Western Ecological Research Center (WERC)
The Western Ecological Research Center (WERC) is a USGS Ecosystems Mission Area operation serving primarily California and Nevada. WERC scientists work closely with Federal, State, academic, and other collaborators to address a diverse array of high-profile topics. Topics include research on effects of wildfire, sea level rise, drought, energy development and more on federal Trust species.
There’s hot new real estate for wildlife in south San Francisco Bay, and a report from USGS biologists shows that the waterbirds are flocking in.
Did you know that the USGS is studying raptors in California? Biologists with the USGS Western Ecological Research Center are hard at work in the field, learning more about the ecology of Northern Harriers and their interactions with migratory waterfowl of concern to the U.S. Fish and Wildlife Service.
Many amphibians are either too small or too slow to avoid an oncoming car. For some populations of the Federally threatened Yosemite toad (Anaxyrus canorus), this has meant increased mortality from vehicle strikes in addition to other threats from disease, drought, and habitat loss.
Identifying management-relevant research priorities for responding to disease-associated amphibian declines
A research priority can be defined as a knowledge gap that, if resolved, identifies the optimal course of conservation action. We (a group of geographically distributed and multidisciplinary research scientists) used tools from nominal group theory and decision analysis to collaboratively identify and prioritize information...Campbell Grant, Evan H.; Adams, Michael J.; Fisher, Robert N.; Grear, Daniel A.; Halstead, Brian J.; Hossack, Blake R.; Muths, Erin L.; Richgels, Katherine L. D.; Russell, Robin E.; Smalling, Kelly; Waddle, J. Hardin; Walls, Susan C.; White, C. LeAnn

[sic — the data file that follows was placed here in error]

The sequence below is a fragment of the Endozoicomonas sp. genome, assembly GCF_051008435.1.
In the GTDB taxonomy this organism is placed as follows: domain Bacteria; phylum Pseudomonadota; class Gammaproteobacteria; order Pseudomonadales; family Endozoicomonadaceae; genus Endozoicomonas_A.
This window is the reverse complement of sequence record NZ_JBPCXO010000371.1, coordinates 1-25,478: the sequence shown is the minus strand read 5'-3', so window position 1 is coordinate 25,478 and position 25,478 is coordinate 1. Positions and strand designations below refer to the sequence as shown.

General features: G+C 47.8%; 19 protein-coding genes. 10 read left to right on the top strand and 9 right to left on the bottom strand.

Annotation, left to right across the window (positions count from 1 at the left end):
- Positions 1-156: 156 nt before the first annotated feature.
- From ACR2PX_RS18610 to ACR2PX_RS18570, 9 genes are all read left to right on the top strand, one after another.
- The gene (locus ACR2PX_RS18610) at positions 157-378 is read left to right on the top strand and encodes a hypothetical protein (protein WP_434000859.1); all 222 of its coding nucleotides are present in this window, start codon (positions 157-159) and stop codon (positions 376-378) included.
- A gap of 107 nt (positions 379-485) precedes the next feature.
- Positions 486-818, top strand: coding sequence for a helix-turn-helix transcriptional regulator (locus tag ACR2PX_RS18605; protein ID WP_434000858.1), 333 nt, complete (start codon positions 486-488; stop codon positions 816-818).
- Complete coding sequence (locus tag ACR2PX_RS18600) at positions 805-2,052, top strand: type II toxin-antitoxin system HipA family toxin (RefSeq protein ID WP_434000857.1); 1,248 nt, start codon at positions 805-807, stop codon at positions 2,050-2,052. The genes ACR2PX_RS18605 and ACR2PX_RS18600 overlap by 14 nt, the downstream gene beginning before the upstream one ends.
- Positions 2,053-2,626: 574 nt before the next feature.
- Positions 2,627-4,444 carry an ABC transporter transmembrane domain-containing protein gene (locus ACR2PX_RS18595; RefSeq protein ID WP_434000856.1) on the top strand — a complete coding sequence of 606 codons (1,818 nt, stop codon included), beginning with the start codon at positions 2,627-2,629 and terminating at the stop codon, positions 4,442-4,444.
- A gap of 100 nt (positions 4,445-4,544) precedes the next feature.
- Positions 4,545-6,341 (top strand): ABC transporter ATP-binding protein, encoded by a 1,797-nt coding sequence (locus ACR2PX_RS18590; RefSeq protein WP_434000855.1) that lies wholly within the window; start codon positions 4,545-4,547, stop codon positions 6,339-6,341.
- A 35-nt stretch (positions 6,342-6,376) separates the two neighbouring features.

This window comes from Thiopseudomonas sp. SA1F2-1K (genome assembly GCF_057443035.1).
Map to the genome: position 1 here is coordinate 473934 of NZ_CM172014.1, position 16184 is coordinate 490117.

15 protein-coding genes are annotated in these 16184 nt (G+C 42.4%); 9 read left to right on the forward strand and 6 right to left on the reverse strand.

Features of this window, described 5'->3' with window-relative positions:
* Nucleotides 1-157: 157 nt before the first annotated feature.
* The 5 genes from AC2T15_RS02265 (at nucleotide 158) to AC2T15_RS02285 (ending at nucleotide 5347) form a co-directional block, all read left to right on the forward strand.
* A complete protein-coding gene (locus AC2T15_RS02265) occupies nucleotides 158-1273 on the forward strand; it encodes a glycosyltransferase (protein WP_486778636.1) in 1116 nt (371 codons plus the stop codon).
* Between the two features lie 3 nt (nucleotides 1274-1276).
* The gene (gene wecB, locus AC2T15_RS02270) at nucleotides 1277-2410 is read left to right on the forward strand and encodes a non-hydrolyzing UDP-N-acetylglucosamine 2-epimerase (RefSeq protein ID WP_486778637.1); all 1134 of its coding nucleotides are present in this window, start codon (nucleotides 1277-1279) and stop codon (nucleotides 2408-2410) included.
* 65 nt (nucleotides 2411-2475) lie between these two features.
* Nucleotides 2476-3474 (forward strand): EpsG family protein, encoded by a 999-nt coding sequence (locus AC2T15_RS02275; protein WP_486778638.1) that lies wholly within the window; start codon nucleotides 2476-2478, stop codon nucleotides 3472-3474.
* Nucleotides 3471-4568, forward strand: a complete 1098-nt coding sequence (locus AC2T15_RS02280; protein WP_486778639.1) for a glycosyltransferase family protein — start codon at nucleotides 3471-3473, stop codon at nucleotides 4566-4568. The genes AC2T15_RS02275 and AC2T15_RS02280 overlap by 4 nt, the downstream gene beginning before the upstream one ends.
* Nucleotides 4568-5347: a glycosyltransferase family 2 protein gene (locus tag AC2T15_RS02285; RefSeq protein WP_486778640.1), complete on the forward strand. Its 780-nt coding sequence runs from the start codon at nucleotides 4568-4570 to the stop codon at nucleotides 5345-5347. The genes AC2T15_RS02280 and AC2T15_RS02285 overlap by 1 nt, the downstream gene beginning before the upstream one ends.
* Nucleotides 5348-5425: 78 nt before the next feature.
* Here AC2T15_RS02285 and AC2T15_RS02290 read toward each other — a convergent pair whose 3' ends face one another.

Assessing effects of nonnative crayfish on mosquito survival
Introductions of nonnative predators often reduce biodiversity and affect natural predator–prey relationships and may increase the abundance of potential disease vectors (e.g., mosquitoes) indirectly through competition or predation cascades. The Santa Monica Mountains (California, U.S.A.), situated in a global biodiversity hotspot, is an area of...Bucciarelli, Gary M.; Suh, Daniel; Davis Lamb, Avery; Roberts, Dave; Sharpton, Debra; Shaffer, H. Bradley; Fisher, Robert N.; Kats, Lee B.
Modeling resource selection of bobcats (Lynx rufus) and vertebrate species distributions in Orange County, southern California
For nature reserves in urban settings, wildlife and wildlife habitats may be affected by recreational activities and intensive, adjacent development. Sustaining biodiversity in such reserves is a challenge for land and natural resource managers, but identification of core areas and key resources for wildlife species may help in planning for...Boydston, Erin E.; Tracey, Jeff A.